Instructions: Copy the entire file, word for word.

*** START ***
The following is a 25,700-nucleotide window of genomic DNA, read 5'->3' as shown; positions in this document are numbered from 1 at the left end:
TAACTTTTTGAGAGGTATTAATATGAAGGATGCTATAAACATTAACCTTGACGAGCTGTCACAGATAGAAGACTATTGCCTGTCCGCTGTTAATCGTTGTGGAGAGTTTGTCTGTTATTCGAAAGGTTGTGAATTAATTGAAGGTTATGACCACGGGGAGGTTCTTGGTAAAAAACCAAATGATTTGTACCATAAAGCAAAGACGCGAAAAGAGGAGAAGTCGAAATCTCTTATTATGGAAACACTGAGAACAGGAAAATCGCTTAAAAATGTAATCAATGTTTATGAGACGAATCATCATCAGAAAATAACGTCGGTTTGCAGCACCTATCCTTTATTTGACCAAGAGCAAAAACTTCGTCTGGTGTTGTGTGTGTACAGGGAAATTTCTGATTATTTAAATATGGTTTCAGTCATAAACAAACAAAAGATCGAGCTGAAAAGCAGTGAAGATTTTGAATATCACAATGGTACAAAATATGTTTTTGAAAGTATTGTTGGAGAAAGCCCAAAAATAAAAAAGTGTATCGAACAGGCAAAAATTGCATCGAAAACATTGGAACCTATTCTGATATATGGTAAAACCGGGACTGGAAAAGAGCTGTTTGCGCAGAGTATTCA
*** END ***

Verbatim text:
The following is a 25,700-nucleotide window of genomic DNA, read 5'->3' as shown; positions in this document are numbered from 1 at the left end:
TAACTTTTTGAGAGGTATTAATATGAAGGATGCTATAAACATTAACCTTGACGAGCTGTCACAGATAGAAGACTATTGCCTGTCCGCTGTTAATCGTTGTGGAGAGTTTGTCTGTTATTCGAAAGGTTGTGAATTAATTGAAGGTTATGACCACGGGGAGGTTCTTGGTAAAAAACCAAATGATTTGTACCATAAAGCAAAGACGCGAAAAGAGGAGAAGTCGAAATCTCTTATTATGGAAACACTGAGAACAGGAAAATCGCTTAAAAATGTAATCAATGTTTATGAGACGAATCATCATCAGAAAATAACGTCGGTTTGCAGCACCTATCCTTTATTTGACCAAGAGCAAAAACTTCGTCTGGTGTTGTGTGTGTACAGGGAAATTTCTGATTATTTAAATATGGTTTCAGTCATAAACAAACAAAAGATCGAGCTGAAAAGCAGTGAAGATTTTGAATATCACAATGGTACAAAATATGTTTTTGAAAGTATTGTTGGAGAAAGCCCAAAAATAAAAAAGTGTATCGAACAGGCAAAAATTGCATCGAAAACATTGGAACCTATTCTGATATATGGTAAAACCGGGACTGGAAAAGAGCTGTTTGCGCAGAGTATTCA